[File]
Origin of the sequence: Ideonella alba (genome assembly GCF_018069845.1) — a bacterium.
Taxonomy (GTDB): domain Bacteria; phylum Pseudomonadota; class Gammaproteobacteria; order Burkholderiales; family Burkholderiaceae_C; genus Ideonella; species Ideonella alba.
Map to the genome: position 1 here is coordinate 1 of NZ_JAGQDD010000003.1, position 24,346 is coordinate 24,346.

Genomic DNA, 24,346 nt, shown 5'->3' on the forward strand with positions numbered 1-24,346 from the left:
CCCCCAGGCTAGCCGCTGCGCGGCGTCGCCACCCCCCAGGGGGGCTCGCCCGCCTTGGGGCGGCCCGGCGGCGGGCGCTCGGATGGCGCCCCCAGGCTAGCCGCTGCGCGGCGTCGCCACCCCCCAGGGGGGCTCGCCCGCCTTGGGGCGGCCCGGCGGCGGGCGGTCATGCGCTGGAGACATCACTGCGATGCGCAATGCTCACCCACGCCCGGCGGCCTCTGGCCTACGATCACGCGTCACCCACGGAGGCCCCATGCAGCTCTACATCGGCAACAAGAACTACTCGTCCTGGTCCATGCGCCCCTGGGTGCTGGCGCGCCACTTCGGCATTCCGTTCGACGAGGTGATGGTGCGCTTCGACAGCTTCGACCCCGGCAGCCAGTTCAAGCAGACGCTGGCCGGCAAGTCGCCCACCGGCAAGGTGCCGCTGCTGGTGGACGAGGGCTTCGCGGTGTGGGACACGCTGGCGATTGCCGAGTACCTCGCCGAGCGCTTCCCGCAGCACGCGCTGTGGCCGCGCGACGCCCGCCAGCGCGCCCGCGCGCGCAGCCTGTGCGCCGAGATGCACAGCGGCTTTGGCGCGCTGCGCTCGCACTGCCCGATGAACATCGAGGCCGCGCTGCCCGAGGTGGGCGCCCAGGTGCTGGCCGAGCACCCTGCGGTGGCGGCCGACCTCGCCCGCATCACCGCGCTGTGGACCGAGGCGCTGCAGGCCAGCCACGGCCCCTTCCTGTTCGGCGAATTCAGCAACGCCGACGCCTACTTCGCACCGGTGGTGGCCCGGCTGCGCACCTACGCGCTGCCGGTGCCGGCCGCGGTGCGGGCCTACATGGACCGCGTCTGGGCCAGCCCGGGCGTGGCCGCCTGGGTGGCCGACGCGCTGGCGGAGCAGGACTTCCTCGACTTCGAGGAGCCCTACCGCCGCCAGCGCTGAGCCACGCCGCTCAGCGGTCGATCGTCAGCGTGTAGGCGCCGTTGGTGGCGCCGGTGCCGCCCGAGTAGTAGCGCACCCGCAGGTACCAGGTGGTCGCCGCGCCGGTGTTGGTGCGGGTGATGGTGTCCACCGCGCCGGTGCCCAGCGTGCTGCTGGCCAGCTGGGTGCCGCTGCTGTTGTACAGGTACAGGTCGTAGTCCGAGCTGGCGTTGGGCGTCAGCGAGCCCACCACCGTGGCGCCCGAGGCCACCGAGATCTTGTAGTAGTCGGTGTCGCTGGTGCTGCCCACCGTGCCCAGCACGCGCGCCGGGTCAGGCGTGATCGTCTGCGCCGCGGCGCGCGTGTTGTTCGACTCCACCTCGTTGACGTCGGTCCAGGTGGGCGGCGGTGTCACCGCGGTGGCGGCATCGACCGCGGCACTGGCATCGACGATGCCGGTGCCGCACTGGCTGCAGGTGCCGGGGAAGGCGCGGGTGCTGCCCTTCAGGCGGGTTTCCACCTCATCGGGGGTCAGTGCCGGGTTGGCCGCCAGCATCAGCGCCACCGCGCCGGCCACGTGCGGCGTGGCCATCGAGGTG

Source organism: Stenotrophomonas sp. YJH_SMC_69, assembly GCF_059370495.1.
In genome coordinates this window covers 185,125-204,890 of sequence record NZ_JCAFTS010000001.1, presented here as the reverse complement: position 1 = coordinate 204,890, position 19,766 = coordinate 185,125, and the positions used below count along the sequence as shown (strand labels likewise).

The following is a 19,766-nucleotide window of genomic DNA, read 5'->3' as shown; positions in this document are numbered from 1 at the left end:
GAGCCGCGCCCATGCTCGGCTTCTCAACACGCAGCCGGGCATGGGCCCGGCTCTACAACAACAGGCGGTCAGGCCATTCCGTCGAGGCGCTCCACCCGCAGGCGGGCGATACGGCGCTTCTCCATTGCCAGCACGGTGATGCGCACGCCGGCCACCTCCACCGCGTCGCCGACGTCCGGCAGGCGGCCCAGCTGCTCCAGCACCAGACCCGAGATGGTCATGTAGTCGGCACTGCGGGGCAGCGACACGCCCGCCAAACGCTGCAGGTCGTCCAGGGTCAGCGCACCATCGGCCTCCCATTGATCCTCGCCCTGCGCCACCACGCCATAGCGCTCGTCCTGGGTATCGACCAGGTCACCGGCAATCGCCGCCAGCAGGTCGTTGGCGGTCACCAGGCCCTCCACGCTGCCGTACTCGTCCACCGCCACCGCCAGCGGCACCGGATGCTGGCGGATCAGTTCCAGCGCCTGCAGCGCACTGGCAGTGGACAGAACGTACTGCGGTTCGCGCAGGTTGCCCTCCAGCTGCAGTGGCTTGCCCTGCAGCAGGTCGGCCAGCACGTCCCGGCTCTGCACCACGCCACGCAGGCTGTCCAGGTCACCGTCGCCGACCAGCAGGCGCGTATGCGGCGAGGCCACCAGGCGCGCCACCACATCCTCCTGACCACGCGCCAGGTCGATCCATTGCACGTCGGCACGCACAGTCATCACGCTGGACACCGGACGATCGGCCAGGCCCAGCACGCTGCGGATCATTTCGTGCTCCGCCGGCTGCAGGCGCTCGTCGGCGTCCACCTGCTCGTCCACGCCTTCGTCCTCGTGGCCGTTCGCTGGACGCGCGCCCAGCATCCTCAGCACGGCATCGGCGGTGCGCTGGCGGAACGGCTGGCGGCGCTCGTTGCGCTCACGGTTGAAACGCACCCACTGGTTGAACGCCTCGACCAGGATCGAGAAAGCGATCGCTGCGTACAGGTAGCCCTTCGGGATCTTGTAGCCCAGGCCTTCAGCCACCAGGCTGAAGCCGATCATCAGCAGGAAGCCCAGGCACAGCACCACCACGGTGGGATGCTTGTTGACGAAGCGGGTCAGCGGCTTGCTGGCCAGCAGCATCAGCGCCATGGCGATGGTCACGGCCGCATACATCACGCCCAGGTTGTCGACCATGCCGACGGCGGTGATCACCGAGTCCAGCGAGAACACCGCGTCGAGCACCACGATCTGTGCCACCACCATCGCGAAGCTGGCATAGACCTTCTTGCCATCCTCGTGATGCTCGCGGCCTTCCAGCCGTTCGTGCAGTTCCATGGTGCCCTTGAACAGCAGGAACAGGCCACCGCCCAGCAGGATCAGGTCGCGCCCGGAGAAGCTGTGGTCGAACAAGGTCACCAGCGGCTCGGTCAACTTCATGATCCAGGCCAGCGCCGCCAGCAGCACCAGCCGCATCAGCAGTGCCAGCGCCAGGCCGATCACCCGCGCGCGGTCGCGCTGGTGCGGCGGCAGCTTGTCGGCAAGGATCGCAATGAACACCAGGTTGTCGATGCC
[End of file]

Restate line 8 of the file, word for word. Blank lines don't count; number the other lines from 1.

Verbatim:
The following is a 19,766-nucleotide window of genomic DNA, read 5'->3' as shown; positions in this document are numbered from 1 at the left end: